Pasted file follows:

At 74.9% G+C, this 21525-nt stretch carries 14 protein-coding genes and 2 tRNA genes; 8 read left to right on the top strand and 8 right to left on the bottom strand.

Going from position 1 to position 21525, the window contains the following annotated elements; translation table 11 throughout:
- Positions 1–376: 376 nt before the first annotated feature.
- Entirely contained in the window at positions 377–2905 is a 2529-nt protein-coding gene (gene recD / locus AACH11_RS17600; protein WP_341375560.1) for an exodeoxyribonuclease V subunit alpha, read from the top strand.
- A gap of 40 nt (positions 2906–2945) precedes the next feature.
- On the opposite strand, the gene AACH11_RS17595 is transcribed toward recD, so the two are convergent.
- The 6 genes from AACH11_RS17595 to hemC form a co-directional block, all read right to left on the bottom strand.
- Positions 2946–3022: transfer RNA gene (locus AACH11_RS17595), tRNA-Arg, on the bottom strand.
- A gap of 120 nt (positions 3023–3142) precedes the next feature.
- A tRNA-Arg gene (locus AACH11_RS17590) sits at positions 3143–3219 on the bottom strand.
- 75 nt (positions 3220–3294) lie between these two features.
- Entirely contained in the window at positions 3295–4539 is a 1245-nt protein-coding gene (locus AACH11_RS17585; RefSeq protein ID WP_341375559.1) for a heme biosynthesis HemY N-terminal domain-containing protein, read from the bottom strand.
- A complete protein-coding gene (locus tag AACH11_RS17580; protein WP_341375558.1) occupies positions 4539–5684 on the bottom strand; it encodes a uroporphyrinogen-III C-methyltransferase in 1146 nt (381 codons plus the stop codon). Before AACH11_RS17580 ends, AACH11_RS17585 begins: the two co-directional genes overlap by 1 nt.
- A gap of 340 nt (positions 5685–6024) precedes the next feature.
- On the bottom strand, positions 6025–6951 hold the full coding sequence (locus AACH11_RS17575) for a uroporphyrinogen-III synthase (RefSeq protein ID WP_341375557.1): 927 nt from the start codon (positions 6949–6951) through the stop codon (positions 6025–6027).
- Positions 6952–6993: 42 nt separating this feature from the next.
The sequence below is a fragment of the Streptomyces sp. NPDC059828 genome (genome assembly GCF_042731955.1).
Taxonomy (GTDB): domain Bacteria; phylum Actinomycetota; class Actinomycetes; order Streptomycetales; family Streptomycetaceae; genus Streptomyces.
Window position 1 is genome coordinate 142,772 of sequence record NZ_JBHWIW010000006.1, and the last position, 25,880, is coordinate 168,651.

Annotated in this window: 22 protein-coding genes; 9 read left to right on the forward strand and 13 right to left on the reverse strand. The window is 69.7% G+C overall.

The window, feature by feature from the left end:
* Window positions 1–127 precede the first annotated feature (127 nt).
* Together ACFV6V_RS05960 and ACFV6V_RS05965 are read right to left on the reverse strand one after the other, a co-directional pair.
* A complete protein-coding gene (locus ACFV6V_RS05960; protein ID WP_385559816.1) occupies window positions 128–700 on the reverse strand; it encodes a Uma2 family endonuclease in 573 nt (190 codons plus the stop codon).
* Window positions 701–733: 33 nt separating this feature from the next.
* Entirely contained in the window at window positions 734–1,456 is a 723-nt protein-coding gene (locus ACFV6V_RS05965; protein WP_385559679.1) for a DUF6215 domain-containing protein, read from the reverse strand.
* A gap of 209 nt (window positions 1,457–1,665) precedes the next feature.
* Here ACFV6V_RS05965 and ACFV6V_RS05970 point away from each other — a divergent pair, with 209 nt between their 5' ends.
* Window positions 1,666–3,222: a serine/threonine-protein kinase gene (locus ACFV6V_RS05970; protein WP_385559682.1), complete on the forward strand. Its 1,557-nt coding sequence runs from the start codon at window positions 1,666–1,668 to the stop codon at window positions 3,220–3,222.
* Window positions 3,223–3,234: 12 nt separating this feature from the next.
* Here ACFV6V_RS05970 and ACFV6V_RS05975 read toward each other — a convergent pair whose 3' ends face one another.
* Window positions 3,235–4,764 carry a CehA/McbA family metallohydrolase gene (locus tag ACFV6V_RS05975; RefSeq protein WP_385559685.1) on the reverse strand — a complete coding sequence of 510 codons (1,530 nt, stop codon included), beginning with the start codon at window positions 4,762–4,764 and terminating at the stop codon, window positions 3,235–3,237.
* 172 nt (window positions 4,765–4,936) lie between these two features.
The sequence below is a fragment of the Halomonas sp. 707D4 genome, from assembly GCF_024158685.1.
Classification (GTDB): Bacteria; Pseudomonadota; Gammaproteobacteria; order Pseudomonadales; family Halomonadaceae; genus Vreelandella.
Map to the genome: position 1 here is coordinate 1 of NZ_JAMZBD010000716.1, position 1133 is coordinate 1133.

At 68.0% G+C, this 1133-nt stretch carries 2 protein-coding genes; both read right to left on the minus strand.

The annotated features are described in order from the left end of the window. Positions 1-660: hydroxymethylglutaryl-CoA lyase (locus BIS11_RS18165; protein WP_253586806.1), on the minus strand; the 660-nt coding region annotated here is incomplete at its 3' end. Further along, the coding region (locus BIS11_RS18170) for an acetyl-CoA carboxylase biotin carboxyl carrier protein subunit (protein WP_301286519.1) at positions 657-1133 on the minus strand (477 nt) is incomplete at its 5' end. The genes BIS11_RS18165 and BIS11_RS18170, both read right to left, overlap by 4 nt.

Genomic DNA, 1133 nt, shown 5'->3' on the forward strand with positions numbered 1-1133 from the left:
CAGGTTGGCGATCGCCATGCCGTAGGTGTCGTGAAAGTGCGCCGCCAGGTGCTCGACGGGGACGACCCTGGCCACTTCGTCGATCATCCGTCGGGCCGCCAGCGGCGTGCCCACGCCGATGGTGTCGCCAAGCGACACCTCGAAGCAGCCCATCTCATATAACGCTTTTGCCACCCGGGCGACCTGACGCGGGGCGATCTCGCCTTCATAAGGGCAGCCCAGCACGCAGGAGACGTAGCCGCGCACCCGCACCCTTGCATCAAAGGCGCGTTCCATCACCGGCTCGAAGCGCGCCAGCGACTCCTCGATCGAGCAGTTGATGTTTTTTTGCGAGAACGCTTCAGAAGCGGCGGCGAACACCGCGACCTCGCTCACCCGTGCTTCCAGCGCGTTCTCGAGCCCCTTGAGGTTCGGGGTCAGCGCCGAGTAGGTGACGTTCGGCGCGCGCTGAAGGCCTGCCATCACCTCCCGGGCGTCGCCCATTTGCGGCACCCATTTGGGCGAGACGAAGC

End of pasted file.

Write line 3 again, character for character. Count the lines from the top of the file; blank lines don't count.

- Positions 1–376: 376 nt before the first annotated feature.